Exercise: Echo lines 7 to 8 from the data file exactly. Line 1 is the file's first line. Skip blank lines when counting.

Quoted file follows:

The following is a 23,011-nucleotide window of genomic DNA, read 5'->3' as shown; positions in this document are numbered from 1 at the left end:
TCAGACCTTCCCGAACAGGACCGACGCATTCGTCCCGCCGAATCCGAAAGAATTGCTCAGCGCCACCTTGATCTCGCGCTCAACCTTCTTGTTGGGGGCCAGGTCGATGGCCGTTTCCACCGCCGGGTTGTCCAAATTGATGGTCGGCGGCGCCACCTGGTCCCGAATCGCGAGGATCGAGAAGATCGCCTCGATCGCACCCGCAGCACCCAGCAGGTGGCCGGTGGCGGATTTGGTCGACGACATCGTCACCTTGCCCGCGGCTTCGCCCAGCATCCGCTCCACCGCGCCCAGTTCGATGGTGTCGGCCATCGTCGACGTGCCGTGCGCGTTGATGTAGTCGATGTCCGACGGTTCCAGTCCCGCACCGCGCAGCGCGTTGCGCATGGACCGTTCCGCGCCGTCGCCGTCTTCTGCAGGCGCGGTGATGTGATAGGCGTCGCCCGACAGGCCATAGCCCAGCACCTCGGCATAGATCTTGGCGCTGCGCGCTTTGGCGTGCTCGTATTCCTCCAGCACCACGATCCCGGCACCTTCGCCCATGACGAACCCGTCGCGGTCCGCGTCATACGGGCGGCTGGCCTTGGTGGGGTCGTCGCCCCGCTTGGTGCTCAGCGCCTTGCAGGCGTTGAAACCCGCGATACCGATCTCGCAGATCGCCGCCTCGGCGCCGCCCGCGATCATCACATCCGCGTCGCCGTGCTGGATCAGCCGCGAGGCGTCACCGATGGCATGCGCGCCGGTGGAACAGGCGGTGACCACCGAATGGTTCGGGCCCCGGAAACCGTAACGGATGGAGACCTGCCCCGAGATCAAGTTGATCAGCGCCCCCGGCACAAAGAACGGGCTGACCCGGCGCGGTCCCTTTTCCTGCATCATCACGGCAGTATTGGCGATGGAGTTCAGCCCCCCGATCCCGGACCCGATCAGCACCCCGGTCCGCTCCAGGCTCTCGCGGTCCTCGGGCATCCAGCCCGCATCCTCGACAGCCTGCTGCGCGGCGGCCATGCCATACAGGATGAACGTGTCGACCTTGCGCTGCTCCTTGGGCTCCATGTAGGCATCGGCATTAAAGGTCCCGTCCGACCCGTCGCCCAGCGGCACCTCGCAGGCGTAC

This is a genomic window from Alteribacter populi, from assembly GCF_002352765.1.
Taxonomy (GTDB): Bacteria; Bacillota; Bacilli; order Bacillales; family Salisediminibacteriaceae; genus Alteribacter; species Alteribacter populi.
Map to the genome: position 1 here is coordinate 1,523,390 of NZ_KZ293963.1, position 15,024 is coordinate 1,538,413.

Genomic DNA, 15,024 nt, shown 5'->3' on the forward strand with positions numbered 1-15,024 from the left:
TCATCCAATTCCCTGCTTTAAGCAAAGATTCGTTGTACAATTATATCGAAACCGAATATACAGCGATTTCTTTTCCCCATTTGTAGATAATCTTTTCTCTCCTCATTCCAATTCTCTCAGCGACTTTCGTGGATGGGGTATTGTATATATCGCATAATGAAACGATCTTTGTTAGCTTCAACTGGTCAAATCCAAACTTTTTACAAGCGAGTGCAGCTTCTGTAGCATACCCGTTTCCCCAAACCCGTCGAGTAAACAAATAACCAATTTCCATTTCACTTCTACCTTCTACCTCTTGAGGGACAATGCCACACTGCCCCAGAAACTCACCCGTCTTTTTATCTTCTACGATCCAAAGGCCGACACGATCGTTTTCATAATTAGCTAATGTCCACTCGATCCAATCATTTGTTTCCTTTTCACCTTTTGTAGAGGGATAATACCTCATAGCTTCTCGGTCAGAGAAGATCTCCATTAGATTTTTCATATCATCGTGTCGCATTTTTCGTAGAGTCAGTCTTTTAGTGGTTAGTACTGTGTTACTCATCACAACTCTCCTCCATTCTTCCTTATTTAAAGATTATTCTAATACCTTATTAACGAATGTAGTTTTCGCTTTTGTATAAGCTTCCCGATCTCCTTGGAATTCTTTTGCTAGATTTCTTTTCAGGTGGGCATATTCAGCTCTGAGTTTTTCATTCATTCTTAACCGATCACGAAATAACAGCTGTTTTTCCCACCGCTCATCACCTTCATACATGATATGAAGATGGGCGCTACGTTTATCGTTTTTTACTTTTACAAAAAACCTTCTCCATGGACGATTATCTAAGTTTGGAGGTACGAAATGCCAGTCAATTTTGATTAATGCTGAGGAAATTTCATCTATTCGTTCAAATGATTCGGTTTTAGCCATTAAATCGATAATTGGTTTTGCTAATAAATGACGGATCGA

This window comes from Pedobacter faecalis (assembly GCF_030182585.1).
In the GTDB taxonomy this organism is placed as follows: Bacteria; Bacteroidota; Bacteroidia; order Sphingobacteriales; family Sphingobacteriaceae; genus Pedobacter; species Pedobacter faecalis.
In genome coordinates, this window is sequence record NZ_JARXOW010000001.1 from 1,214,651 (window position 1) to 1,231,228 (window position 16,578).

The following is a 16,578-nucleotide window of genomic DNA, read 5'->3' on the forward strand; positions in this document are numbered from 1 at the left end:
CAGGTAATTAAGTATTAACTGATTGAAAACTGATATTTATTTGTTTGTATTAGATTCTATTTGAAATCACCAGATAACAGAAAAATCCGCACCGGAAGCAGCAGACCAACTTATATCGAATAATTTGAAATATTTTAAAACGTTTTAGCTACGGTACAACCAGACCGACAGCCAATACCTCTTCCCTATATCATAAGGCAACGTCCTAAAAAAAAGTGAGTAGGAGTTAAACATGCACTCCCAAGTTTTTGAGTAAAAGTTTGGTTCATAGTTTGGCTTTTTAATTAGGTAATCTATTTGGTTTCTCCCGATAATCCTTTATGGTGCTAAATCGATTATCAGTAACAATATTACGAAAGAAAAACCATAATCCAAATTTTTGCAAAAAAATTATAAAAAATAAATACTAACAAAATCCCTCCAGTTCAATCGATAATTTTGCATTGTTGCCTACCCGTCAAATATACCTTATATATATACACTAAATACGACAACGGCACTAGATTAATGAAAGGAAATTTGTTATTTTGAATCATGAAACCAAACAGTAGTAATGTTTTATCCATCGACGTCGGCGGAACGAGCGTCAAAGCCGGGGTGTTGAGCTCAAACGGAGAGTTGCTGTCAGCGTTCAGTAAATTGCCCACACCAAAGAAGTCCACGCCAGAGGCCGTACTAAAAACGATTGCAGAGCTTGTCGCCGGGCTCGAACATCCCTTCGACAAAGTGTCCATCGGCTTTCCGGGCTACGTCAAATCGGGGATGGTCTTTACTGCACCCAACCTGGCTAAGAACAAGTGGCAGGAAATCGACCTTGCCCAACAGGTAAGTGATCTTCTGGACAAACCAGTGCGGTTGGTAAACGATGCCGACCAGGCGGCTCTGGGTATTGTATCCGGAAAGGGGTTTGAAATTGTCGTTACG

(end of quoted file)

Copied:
TCATCCAATTCCCTGCTTTAAGCAAAGATTCGTTGTACAATTATATCGAAACCGAATATACAGCGATTTCTTTTCCCCATTTGTAGATAATCTTTTCTCTCCTCATTCCAATTCTCTCAGCGACTTTCGTGGATGGGGTATTGTATATATCGCATAATGAAACGATCTTTGTTAGCTTCAACTGGTCAAATCCAAACTTTTTACAAGCGAGTGCAGCTTCTGTAGCATACCCGTTTCCCCAAACCCGTCGAGTAAACAAATAACCAATTTCCATTTCACTTCTACCTTCTACCTCTTGAGGGACAATGCCACACTGCCCCAGAAACTCACCCGTCTTTTTATCTTCTACGATCCAAAGGCCGACACGATCGTTTTCATAATTAGCTAATGTCCACTCGATCCAATCATTTGTTTCCTTTTCACCTTTTGTAGAGGGATAATACCTCATAGCTTCTCGGTCAGAGAAGATCTCCATTAGATTTTTCATATCATCGTGTCGCATTTTTCGTAGAGTCAGTCTTTTAGTGGTTAGTACTGTGTTACTCATCACAACTCTCCTCCATTCTTCCTTATTTAAAGATTATTCTAATACCTTATTAACGAATGTAGTTTTCGCTTTTGTATAAGCTTCCCGATCTCCTTGGAATTCTTTTGCTAGATTTCTTTTCAGGTGGGCATATTCAGCTCTGAGTTTTTCATTCATTCTTAACCGATCACGAAATAACAGCTGTTTTTCCCACCGCTCATCACCTTCATACATGATATGAAGATGGGCGCTACGTTTATCGTTTTTTACTTTTACAAAAAACCTTCTCCATGGACGATTATCTAAGTTTGGAGGTACGAAATGCCAGTCAATTTTGATTAATGCTGAGGAAATTTCATCTATTCGTTCAAATGATTCGGTTTTAGCCATTAAATCGATAATTGGTTTTGCTAATAAATGACGGATCGA

This window comes from Pedobacter faecalis (assembly GCF_030182585.1).